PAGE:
Capacity 16 in banquettes; 14 at the bar
Signature cocktails include nueva sour - midori shaken with vodka, sake, yuzu, egg white and Frangelico; and Aqua Kyoto - gin shaken with akinoto sake and dry sherry.
Price £9-£12

Aqua Nueva

Head chef Alberto Hernandez
General manager Tony Geary
Capacity 160
Typical dishes include roast foie gras with mango confit, herb salad and melon and black tea sauce; 24-hour marinated braised oxtail with pumpkin purée; Iberian beef tenderloin with salsa Espaňola; and apple jelly and apple ice with frozen yogurt and dark chocolate nibs.
Average spend £60 including drinks and service

Aqua Kyoto

Head chef Shibuya Kenichi
General manager Tony Geary
Capacity 110
Typical dishes include steamed hamaguri clams with sake and dashi; black pearl sushi roll with fatty tuna, salmon and black flying fish roe; salt grilled yellowtail collar from the charcoal grill; and sakekasu ice-cream and roasted apricot and ginger jelly.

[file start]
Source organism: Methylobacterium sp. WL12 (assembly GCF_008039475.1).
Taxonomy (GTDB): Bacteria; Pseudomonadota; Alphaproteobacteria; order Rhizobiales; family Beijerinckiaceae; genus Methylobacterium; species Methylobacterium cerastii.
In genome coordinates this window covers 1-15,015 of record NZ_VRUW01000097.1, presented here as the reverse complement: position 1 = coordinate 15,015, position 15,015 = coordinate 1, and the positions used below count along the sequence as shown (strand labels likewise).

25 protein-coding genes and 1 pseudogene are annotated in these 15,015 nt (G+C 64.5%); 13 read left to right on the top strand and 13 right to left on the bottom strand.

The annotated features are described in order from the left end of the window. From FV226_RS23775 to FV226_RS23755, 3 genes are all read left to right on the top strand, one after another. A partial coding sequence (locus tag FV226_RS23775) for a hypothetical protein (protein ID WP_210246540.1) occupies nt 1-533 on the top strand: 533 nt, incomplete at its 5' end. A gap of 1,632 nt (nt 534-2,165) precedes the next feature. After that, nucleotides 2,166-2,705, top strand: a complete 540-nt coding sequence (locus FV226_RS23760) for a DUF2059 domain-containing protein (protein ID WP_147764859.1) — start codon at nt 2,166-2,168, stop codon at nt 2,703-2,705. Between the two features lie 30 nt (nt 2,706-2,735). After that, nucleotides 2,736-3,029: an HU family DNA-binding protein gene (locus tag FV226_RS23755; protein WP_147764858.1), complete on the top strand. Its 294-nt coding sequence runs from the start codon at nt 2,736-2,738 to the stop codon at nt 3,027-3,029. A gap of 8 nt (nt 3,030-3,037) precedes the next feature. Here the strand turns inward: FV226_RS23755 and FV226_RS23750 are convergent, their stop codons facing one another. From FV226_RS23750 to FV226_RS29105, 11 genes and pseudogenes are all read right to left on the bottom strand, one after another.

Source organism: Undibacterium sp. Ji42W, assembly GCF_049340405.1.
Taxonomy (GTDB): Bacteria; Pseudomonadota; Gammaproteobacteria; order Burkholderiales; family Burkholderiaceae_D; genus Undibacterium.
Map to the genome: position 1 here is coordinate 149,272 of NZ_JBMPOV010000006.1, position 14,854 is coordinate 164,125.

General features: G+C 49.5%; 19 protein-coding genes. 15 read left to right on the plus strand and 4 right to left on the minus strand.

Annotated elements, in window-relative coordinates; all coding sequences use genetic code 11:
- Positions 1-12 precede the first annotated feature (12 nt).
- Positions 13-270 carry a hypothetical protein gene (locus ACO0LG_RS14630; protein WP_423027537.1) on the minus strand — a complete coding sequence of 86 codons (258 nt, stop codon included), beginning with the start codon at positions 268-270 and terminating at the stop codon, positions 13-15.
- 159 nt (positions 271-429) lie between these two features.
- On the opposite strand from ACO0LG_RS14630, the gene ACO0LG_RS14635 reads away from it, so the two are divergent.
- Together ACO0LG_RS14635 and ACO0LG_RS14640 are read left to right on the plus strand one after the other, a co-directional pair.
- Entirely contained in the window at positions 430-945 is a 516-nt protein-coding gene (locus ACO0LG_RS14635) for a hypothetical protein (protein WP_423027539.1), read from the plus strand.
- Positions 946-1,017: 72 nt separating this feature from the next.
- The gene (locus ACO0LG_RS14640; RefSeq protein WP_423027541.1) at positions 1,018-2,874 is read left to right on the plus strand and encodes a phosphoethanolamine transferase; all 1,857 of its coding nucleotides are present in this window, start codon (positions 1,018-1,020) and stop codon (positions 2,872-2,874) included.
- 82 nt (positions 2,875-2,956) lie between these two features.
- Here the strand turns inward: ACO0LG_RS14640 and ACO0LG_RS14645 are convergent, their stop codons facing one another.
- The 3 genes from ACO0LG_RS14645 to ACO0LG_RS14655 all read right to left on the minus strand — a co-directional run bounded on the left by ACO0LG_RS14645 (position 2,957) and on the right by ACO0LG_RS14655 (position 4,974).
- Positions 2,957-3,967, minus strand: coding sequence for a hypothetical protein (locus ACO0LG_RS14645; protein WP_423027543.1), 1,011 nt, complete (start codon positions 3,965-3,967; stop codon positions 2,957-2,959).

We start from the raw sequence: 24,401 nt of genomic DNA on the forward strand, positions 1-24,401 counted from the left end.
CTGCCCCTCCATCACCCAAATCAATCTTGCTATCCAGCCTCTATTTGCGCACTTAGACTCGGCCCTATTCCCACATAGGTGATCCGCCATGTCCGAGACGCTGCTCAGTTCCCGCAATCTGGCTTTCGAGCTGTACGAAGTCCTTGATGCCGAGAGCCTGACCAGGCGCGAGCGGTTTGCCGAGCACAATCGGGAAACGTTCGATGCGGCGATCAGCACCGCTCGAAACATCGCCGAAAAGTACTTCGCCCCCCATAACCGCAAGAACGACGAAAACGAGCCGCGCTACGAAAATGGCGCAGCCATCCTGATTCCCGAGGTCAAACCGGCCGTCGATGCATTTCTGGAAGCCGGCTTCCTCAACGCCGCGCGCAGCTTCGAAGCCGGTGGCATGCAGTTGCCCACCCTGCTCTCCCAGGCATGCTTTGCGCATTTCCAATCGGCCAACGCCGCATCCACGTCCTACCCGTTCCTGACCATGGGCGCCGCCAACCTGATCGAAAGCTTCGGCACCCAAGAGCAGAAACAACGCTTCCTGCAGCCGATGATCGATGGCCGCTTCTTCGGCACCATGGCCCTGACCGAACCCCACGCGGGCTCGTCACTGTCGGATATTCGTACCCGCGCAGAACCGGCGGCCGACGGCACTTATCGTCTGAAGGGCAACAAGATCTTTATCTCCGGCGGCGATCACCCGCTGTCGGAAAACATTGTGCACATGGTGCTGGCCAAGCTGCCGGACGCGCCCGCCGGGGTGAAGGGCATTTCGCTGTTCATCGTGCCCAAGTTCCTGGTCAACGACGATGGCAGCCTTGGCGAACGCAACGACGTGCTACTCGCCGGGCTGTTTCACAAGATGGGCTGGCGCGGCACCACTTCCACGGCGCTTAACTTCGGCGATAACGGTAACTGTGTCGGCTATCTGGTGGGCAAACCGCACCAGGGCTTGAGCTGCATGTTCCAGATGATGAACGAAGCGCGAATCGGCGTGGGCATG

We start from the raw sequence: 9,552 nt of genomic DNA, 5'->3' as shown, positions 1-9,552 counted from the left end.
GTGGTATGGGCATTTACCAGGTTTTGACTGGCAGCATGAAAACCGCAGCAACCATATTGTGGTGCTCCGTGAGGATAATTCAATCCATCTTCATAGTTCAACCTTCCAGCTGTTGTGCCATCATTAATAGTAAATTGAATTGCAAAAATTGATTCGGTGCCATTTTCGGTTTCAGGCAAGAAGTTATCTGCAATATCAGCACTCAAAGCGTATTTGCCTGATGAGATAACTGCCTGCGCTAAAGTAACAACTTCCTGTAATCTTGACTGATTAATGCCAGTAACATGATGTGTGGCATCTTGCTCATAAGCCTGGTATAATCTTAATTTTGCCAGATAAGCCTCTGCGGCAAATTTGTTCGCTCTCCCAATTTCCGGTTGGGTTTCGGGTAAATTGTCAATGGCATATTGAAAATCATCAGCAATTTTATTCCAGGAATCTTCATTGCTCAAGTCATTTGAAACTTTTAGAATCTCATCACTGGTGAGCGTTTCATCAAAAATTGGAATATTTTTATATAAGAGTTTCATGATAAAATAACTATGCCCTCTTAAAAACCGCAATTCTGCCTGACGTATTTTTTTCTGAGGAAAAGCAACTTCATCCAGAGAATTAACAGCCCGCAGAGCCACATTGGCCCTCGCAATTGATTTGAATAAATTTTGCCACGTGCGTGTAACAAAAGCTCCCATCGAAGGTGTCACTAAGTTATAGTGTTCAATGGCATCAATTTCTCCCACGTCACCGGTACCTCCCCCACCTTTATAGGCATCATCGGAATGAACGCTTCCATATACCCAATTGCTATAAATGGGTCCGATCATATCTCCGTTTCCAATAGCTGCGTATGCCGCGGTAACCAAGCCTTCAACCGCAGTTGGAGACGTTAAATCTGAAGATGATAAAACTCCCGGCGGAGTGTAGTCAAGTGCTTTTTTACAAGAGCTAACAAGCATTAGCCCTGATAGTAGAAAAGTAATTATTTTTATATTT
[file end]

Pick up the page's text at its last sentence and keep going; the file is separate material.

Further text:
Average spend £60 including drinks and service

Aqua London, 240 Regent Street, London W1F 7EB
Tel: 020 7478 9549


While the concept of three ventures under one roof might seem unusual, it's the way Aqua likes to operate. The group, which owns a growing portfolio of restaurants in Hong Kong and China, is no stranger to running multi-faceted sites. It opened a four-in-one outlet in Beijing last year and next month will launch its first hotel operation, the 10-bedroom, all suite, Hullet House in Hong Kong, which also includes five restaurants and a bar.

Hong Kong

  • Aqua Tokyo; Aqua Roma; Aqua Spirit
  • Hutong
  • Tivo; Yun Fu
  • Aqua Luna
  • Vivo
  • WasabiSabi
  • Shiro


  • Agua; Shiro Matsu; Fez Bar; Hex Bar